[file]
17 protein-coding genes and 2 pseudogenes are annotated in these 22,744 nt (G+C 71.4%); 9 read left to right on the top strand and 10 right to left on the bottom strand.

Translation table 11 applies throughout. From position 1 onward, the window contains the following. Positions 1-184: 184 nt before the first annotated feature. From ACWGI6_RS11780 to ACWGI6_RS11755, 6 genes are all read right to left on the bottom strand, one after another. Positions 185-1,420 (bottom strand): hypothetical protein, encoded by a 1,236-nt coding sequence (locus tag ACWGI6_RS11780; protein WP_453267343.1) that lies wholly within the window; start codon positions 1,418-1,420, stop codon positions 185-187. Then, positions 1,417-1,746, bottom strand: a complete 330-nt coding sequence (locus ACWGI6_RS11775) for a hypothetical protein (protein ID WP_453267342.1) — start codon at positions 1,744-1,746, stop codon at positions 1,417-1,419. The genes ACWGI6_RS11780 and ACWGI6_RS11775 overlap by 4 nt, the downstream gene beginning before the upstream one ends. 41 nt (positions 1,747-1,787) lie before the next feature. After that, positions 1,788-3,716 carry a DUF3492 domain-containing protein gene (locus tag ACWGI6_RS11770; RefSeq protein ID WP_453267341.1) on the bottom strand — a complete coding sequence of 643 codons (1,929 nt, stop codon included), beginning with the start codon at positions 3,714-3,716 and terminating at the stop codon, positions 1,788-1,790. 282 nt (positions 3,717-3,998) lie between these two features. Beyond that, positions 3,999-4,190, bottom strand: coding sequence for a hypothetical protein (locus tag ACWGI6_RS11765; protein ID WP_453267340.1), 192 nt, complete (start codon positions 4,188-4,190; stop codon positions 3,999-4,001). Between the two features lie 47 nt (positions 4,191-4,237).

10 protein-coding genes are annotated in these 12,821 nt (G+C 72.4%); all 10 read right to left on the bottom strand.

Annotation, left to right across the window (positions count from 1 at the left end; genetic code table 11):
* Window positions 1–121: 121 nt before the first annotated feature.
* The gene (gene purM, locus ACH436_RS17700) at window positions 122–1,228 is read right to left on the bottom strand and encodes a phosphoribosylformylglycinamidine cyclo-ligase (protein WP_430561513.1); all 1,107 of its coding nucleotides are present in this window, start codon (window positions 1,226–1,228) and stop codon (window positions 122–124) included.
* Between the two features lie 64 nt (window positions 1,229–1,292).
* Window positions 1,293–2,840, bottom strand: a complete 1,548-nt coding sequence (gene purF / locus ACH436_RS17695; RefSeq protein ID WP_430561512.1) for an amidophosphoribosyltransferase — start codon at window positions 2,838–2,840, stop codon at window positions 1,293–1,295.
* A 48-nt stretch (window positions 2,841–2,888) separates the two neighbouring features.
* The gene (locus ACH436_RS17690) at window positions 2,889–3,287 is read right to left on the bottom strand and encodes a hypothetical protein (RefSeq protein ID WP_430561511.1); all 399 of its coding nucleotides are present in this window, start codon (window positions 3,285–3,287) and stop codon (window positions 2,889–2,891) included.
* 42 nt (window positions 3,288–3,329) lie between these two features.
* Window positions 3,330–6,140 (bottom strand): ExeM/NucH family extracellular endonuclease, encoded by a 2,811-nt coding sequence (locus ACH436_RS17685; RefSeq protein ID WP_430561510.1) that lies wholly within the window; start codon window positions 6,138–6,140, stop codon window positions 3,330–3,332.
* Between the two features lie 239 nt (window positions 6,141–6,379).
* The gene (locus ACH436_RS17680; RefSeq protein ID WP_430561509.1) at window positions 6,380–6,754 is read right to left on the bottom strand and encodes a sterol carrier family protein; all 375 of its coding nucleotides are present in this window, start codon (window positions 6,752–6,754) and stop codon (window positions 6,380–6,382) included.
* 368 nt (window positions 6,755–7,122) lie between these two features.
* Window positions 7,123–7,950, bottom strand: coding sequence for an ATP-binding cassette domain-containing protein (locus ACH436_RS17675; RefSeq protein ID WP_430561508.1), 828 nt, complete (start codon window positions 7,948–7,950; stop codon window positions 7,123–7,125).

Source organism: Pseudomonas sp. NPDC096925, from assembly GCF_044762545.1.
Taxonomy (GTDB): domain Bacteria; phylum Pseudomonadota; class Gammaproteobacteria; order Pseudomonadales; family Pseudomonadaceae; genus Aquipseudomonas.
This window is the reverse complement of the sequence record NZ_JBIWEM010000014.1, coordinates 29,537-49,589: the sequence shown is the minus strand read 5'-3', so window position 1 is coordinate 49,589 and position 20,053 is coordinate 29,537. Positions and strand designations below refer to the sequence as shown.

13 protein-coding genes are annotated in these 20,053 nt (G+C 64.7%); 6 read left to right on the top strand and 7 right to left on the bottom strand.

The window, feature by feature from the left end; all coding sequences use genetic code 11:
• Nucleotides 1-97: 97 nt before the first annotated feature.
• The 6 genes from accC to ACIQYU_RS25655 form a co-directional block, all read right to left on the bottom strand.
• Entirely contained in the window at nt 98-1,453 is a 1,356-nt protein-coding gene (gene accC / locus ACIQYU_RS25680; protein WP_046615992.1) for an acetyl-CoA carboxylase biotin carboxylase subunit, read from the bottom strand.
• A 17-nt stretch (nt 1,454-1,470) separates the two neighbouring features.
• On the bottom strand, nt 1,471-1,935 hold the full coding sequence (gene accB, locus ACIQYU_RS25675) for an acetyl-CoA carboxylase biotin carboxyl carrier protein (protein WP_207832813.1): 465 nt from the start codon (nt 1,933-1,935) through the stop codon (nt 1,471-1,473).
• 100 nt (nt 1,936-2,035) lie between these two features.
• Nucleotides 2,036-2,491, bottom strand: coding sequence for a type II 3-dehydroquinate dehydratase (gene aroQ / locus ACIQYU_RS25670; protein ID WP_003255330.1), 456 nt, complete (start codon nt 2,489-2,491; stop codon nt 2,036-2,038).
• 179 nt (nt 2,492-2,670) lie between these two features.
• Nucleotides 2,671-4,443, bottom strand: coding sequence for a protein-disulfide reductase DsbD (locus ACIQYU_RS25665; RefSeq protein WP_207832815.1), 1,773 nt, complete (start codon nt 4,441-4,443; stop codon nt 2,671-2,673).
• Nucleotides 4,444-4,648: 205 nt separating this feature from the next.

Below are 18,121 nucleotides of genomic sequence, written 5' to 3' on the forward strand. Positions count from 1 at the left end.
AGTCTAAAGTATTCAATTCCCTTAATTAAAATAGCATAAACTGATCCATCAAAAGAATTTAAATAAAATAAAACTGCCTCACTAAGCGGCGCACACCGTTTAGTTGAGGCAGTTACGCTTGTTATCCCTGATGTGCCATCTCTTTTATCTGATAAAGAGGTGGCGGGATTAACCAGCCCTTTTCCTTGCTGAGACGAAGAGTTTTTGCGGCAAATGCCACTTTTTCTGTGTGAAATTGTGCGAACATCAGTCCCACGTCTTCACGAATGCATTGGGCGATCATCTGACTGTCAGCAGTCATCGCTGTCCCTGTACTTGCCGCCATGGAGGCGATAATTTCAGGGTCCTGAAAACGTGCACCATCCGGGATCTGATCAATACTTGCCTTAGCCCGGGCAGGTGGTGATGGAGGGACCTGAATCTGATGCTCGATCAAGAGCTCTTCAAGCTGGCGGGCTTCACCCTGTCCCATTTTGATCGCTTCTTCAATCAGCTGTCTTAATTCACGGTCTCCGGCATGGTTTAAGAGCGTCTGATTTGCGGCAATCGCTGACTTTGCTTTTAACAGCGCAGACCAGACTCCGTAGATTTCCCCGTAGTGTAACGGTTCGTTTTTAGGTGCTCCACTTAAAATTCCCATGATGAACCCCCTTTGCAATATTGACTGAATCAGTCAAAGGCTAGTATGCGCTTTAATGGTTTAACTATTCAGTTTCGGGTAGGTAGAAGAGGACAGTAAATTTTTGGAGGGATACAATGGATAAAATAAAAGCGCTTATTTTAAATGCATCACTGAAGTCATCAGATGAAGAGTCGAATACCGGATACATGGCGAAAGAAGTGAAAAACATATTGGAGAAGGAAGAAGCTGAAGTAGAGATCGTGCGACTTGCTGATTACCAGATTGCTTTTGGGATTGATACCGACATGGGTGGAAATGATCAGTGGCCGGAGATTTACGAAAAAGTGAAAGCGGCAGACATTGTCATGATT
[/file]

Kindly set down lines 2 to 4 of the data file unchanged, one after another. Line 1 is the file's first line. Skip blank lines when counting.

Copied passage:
Translation table 11 applies throughout. From position 1 onward, the window contains the following. Positions 1-184: 184 nt before the first annotated feature. From ACWGI6_RS11780 to ACWGI6_RS11755, 6 genes are all read right to left on the bottom strand, one after another. Positions 185-1,420 (bottom strand): hypothetical protein, encoded by a 1,236-nt coding sequence (locus tag ACWGI6_RS11780; protein WP_453267343.1) that lies wholly within the window; start codon positions 1,418-1,420, stop codon positions 185-187. Then, positions 1,417-1,746, bottom strand: a complete 330-nt coding sequence (locus ACWGI6_RS11775) for a hypothetical protein (protein ID WP_453267342.1) — start codon at positions 1,744-1,746, stop codon at positions 1,417-1,419. The genes ACWGI6_RS11780 and ACWGI6_RS11775 overlap by 4 nt, the downstream gene beginning before the upstream one ends. 41 nt (positions 1,747-1,787) lie before the next feature. After that, positions 1,788-3,716 carry a DUF3492 domain-containing protein gene (locus tag ACWGI6_RS11770; RefSeq protein ID WP_453267341.1) on the bottom strand — a complete coding sequence of 643 codons (1,929 nt, stop codon included), beginning with the start codon at positions 3,714-3,716 and terminating at the stop codon, positions 1,788-1,790. 282 nt (positions 3,717-3,998) lie between these two features. Beyond that, positions 3,999-4,190, bottom strand: coding sequence for a hypothetical protein (locus tag ACWGI6_RS11765; protein ID WP_453267340.1), 192 nt, complete (start codon positions 4,188-4,190; stop codon positions 3,999-4,001). Between the two features lie 47 nt (positions 4,191-4,237).

10 protein-coding genes are annotated in these 12,821 nt (G+C 72.4%); all 10 read right to left on the bottom strand.

Annotation, left to right across the window (positions count from 1 at the left end; genetic code table 11):